Congress has struggled with the problem for many years now and will undoubtedly continue to do so for many years to come. Pursuing the policy of balanced forward progress, Congress enacted civil rights legislation in 1957 and 1960. Aside from meeting the challenge of the voter disenfranchisement, these acts created the Civil Rights Commission, reduced the threat of widespread violence, and accomplished other results. The fact that substantial gains did materialize under these acts and did remove many unjust burdens under which the Negro has so long labored, new aspirations and renewed hope began to attract increased support.

To meet these hopes and aspirations, a large number of Republicans in the House and Senate introduced legislation in the beginning of the 88th Congress, which provided for increased voting protection, school desegregation, equal employment opportunities, and many additional measures. On June 19, 1963, the President transmitted to the Congress his message on civil rights, asking for legislation, which resulted in the introduction of the administration's omnibus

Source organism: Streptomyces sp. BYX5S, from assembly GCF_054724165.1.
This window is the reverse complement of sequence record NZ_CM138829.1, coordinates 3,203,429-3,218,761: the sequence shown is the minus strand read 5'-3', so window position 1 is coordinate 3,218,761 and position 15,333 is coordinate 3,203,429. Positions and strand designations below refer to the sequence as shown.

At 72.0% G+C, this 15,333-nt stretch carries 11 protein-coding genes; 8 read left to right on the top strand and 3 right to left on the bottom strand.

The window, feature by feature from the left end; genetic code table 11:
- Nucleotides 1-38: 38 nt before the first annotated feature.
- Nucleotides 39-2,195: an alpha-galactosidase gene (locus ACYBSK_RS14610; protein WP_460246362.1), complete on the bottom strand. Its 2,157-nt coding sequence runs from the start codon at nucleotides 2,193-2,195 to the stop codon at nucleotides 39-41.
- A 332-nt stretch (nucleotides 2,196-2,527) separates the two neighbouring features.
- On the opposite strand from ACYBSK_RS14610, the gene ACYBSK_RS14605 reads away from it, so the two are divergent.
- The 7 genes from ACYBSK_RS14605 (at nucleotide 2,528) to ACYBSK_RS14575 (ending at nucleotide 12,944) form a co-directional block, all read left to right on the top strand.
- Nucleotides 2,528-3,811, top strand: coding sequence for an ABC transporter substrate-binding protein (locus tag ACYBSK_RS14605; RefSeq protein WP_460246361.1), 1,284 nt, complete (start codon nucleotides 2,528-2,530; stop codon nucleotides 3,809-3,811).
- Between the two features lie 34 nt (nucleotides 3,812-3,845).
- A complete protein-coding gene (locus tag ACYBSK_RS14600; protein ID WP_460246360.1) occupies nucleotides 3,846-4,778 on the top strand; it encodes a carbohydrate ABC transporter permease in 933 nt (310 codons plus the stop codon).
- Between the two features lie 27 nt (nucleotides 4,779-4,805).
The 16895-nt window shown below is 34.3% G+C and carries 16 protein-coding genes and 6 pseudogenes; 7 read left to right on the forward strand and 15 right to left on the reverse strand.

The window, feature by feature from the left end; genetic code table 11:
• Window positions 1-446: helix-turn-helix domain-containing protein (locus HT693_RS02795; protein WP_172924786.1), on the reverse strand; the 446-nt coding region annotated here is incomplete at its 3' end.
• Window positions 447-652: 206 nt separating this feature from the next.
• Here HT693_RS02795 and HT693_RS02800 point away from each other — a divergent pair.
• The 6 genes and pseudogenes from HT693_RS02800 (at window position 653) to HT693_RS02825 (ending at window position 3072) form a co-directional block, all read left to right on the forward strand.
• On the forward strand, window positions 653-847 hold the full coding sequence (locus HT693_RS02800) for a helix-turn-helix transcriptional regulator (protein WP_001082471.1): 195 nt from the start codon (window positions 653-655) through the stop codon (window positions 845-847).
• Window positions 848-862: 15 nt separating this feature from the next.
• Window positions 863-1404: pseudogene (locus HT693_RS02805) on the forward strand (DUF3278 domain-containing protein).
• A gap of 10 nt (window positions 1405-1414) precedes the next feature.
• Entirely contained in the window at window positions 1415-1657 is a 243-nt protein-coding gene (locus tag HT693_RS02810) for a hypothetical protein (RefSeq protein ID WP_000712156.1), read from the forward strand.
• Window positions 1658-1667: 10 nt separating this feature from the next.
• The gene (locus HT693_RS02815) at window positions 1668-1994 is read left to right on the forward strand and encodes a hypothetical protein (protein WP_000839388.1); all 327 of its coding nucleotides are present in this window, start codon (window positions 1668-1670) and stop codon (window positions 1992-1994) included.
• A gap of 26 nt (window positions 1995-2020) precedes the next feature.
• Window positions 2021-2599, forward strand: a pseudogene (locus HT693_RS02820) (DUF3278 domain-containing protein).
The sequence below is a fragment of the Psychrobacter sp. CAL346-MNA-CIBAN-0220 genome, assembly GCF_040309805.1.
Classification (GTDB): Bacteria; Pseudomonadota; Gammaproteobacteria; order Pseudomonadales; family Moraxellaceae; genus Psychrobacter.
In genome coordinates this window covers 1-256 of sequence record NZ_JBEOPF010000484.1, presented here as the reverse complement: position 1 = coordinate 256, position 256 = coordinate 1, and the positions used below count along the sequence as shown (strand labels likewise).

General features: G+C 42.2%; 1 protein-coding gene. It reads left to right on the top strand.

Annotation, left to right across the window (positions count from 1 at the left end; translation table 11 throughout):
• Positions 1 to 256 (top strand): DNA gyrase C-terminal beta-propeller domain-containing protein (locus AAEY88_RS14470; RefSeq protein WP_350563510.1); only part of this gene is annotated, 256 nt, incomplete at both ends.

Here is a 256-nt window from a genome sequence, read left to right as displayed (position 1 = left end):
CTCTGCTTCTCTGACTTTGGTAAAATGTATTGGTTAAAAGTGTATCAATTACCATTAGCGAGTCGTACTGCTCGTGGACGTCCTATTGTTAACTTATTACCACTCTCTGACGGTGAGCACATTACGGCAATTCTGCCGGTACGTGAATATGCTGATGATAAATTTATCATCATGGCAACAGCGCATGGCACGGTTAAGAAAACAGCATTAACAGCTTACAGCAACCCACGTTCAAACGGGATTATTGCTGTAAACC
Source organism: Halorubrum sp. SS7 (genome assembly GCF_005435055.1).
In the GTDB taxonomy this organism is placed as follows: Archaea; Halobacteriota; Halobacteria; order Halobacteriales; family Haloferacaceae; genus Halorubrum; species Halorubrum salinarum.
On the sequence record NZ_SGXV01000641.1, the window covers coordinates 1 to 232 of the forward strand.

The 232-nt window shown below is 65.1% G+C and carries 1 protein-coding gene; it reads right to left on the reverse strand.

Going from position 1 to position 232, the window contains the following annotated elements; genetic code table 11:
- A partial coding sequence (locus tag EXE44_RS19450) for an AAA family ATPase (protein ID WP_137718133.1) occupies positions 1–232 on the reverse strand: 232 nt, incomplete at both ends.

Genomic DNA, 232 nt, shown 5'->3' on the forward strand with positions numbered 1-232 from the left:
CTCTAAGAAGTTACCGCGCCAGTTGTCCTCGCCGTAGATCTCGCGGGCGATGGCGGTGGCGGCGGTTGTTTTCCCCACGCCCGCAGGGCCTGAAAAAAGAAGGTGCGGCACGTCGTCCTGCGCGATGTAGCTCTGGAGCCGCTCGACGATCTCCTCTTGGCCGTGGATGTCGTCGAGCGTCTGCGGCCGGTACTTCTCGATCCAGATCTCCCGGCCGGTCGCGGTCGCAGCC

civil rights bill, H.R. 7152. Considerable time could be directed to the irregular considerations of H.R. 7152 by the subcommittee and full committee. This is well documented in other views contained in this report; and due to the limitation of time, I will not comment specifically on this matter.

What I do wish to stress, however, is that the provisions of the substitute bill were never sufficiently debated either from a legal standpoint or from their social, economic, and political ramifications. The bill does contain features, in my mind, that properly meet the needs and demands of the Negro. Nevertheless, there are other provisions, which I believe usurp the rights of many citizens or which extend too great authority to the Federal Government. My fear, as expressed in the opening remarks, is that the inclusion of these overly forceful provisions will contribute to the upset in balance in our present-day society, which I believe Congress must guard against.

Our democracy is not perfect. Imperfections exist, but thankfully its virtues exceed those of any other system ever tried. As long as democracy gives to all its people the right to equal learning, the right to equal employment, the right to equal treatment, the right to equal justice, the right to adequate housing, and the right to vote, we will continue to solve the basic equality problems of our country.